Net Neutrality Bill Looms If Court Voids FCC Order
The leader of Internet caucus vows to renew fight to authorize enforcement of open Internet rules if court rules against FCC. In Senate, bipartisan group plans to reintroduce legislation to ease immigration restrictions for highly skilled foreign workers in STEM fields.
By Kenneth Corbin
WASHINGTON–If a federal appeals court later this year strikes down the Federal Communications Commission’s open Internet rules, lawmakers will again press for legislation to codify the principle of net neutrality, a prominent House Democrat said on Tuesday.
In a keynote address here at the annual State of the Net tech policy conference, Rep. Anna Eshoo (D-Calif.), a co-chair of the Congressional Internet Caucus, argued that forceful rules that would bar Internet service providers from blocking or slowing certain online content are a critical consumer protection.
The FCC promulgated a set of net neutrality rules in 2010, but many legal experts have questioned the agency’s authority to regulate broadband providers, and Verizon has filed a lawsuit asking a court to void the order. Wireless carriers MetroPCS has also joined in the lawsuit.
“Should the court overturn the FCC’s rules I’ll be prepared to introduce legislation clarifying the commission’s authority to ensure a free and open Internet, while preventing the use of Internet fast lanes or other discriminatory rules.”
–Rep. Anna Eshoo, co-chair of the Congressional Internet Caucus
In the event that the court sides with the telecom providers, it would be a significant setback for the FCC, not only in its effort to enforce network neutrality, but in the larger question of its authority over broadband providers.
At that point, the focus could shift to the Congress, where progressive members would seek to rally support for legislation granting the FCC the authority to enforce neutrality rules.
A Free and Open Internet
“Should the court overturn the FCC’s rules I’ll be prepared to introduce legislation clarifying the commission’s authority to ensure a free and open Internet, while preventing the use of Internet fast lanes or other discriminatory rules,” Eshoo said.
“Whatever anyone comes up with to interfere with this, I think we need to be very clear about our nation’s policy in this area,” she said.
Few issues in the tech policy arena have proved more divisive than net neutrality, as many Web companies like Google and eBay, along with an array of advocacy groups, have argued that ISPs should not be able to play favorites with the content that passes over their networks. Telecom providers counter that they must be afforded the flexibility to dynamically manage their networks to address congestion and other issues.
In political terms, critics of the policy often frame the debate as an accusation about government attempting to regulate the Internet. Opposition is nearly uniform among congressional Republicans, and GOP members of the House Energy and Commerce Committee, on which Eshoo serves, have been pointed in their criticism of the FCC’s rules. As a practical matter, then, any net neutrality legislation Eshoo and her Democratic colleagues introduce this session would be largely symbolic.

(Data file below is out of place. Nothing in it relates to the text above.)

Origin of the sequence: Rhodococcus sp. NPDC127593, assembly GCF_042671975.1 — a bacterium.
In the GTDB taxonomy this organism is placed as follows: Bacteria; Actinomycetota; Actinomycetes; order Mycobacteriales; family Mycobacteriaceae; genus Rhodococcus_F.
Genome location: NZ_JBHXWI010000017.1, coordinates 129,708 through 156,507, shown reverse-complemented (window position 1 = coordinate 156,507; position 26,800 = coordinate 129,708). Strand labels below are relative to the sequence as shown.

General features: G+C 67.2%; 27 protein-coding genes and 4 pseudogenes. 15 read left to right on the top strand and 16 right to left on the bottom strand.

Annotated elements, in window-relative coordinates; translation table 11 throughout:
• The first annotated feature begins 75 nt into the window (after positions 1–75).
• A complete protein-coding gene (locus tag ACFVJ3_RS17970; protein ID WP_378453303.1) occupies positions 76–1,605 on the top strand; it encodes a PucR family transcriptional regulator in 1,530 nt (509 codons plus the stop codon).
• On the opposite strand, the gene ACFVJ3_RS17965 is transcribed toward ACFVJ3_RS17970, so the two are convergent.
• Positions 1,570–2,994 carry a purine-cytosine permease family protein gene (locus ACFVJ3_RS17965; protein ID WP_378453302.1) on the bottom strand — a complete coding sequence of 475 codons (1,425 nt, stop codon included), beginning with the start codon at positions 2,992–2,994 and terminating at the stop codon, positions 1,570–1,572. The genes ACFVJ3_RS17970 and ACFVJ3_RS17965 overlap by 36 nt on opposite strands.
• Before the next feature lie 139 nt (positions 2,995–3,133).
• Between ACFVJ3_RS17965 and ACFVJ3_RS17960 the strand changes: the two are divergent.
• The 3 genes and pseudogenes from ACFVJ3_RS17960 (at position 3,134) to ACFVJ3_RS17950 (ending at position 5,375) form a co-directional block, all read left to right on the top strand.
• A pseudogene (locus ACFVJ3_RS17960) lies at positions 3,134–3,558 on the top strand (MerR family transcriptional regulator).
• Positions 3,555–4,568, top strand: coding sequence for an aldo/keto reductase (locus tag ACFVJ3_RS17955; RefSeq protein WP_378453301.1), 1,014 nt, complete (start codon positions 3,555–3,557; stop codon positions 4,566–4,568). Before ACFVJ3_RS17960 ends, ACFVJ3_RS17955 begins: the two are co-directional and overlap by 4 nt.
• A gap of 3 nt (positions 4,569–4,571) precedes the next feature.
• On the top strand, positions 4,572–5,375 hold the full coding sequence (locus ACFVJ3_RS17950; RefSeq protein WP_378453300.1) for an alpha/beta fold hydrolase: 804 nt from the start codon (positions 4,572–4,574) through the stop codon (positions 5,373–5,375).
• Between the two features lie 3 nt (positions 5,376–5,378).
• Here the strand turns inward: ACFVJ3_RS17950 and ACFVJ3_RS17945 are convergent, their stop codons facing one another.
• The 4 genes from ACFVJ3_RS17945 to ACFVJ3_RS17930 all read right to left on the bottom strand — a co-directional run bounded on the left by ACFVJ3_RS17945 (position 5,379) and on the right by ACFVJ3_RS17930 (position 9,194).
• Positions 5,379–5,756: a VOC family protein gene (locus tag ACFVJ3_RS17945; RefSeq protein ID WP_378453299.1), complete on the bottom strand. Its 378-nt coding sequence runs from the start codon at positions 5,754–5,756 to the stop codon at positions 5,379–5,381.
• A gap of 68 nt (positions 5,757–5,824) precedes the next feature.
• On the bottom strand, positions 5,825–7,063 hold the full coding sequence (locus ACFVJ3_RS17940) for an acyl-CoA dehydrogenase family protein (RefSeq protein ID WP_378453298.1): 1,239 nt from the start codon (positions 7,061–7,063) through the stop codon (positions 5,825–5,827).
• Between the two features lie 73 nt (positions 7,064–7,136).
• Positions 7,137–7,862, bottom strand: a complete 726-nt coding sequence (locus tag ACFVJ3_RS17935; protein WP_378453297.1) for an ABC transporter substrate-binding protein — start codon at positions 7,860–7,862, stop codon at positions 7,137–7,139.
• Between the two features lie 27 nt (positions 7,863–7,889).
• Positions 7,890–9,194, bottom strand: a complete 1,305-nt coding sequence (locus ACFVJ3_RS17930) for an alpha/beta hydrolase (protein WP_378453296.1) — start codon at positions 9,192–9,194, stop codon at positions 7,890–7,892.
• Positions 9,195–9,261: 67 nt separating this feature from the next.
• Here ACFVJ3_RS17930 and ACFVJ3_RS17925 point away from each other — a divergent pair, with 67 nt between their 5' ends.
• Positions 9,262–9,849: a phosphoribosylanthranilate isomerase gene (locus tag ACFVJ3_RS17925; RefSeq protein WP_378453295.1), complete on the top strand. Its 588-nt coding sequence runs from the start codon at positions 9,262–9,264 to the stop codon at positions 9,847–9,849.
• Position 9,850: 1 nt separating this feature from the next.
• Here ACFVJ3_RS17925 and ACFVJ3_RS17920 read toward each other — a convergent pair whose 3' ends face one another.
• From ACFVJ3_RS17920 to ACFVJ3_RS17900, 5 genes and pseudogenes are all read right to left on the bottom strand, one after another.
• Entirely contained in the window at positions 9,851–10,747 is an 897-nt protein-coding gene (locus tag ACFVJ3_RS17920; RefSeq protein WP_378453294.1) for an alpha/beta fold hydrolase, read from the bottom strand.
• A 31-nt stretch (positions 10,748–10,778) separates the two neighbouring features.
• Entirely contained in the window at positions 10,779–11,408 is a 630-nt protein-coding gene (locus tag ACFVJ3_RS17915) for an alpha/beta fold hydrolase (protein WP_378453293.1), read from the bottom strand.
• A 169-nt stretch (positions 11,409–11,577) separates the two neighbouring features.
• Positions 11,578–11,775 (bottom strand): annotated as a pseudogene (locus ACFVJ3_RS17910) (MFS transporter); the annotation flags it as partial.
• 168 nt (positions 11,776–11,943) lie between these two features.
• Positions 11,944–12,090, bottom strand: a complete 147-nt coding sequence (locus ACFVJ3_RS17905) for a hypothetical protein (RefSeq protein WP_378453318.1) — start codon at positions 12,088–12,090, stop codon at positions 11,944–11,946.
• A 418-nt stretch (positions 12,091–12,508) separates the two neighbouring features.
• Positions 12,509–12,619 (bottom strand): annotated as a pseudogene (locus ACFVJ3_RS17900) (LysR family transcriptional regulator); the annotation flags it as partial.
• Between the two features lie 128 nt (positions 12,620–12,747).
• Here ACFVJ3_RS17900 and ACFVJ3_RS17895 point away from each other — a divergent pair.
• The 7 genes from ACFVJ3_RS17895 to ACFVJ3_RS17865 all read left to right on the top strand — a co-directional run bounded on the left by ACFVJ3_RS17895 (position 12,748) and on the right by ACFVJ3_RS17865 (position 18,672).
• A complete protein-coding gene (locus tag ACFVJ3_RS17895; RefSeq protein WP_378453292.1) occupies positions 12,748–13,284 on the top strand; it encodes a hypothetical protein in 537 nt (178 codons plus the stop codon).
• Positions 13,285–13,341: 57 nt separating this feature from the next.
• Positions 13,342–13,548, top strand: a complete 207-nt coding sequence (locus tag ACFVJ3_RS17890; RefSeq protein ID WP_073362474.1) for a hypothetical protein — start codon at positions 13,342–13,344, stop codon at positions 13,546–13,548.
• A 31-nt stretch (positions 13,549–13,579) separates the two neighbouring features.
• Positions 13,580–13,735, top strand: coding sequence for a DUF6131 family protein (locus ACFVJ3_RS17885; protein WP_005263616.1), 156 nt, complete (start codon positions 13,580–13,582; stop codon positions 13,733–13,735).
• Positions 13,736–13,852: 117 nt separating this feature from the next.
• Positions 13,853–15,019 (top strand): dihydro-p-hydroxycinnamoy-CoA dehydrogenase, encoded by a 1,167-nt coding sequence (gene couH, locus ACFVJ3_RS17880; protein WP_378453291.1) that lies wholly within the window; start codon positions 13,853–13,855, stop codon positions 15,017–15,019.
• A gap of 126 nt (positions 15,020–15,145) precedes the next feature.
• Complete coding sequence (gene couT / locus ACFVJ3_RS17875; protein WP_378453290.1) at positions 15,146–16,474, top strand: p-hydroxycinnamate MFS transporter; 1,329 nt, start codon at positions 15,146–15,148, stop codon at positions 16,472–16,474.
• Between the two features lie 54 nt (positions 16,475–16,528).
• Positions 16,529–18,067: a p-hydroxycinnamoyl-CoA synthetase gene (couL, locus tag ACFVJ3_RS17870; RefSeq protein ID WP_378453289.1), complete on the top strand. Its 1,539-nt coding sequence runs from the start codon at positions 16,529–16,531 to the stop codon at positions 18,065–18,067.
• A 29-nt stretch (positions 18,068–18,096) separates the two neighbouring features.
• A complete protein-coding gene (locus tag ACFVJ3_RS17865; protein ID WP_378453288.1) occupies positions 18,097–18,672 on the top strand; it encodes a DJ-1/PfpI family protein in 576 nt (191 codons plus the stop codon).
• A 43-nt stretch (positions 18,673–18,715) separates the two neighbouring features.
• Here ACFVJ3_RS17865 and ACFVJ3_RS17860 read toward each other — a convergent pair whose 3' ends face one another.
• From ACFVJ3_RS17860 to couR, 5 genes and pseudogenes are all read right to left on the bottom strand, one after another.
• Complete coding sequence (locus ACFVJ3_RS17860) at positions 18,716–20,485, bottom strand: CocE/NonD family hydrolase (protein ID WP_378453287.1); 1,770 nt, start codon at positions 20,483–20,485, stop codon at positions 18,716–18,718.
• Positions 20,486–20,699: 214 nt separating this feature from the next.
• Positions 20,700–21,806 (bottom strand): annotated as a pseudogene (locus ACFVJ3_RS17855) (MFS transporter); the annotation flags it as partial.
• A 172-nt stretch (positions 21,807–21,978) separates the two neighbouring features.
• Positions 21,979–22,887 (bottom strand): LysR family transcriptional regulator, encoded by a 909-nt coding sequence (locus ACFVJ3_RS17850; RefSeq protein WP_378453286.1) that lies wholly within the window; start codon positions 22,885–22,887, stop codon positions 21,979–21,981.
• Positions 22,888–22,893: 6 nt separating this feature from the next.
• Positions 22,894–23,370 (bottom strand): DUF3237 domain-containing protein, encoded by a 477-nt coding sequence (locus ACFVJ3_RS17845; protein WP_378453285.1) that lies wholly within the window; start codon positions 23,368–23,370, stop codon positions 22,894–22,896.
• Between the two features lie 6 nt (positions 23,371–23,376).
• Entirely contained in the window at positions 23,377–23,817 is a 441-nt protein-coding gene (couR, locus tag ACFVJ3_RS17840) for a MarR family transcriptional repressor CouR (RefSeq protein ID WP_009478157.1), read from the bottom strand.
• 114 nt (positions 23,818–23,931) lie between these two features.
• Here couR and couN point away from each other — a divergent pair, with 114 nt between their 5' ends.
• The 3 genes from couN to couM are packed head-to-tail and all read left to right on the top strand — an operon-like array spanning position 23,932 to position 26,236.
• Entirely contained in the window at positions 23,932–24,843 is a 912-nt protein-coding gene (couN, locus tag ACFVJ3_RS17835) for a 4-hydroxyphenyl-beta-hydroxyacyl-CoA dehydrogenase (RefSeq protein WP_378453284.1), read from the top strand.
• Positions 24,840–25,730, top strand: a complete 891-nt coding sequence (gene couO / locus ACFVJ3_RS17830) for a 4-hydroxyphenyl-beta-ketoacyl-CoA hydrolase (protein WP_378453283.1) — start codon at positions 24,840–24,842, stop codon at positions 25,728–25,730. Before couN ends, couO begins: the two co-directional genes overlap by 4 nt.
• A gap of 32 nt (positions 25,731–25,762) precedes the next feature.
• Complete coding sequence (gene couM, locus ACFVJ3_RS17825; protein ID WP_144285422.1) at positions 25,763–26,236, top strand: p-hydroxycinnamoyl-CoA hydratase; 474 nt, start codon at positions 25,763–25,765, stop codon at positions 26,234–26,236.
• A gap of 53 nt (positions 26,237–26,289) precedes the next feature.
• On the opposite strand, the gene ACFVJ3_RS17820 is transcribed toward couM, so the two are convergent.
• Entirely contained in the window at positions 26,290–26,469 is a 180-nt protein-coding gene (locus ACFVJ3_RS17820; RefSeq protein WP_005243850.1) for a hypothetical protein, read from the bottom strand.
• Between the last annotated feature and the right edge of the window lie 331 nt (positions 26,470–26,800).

On the Senate side of the Capitol, a bipartisan group of members is planning to renew work on legislation that would aim to expand access for U.S. companies to highly skilled foreign workers.
Speaking after Eshoo’s remarks, Sen. Jerry Moran (R-Kan.) announced that he and three colleagues will renew efforts to advance the Startup Act 2.0, which the group plans to reintroduce this month.
The legislation would seek to ease the regulatory burden on startup businesses, alter the tax code to encourage capital formation and accelerate the commercialization of university research, among other things. But the chief stumbling block the bill encountered in the last congress was the provision that would provide green cards for foreign workers trained in the STEM subjects of science, technology, engineering and math.
That issue is entangled with the broader subject of comprehensive immigration reform, and Moran suggested that some members of the Senate are opposing piecemeal proposals to expand visas to skilled foreign worker, which by itself is not particularly controversial, as a way to gain lever in the debate over comprehensive reform.
“We’ve been told that our legislation is something that could pass if we take out the issues with visas. It would stand a better chance if we were to remove the provisions related to entrepreneurial or STEM visas, and from my perspective that’s the most important piece of this legislation,” Moran said.
“I would hate to see once again that things that we broadly agree upon are never considered because there’s a philosophy around here that if you can’t do everything, you can’t do anything,” he added. “
And I would guess 80-plus percent of my colleagues would agree with me and the provisions of this legislation in regard to allowing folks who are highly educated and who have entrepreneurial skills to remain in the United States and put those skills and their intellect to work. And yet, the only reason that I can see that we can’t advance that legislation is there are those who want to hold it hostage for other items in an immigration agenda,” Moran said.
Joining Moran in backing the Startup Act 2.0 are Sens. Chris Coons (D-Del.), Marco Rubio (R-Fla.) and Mark Warner (D-Va.).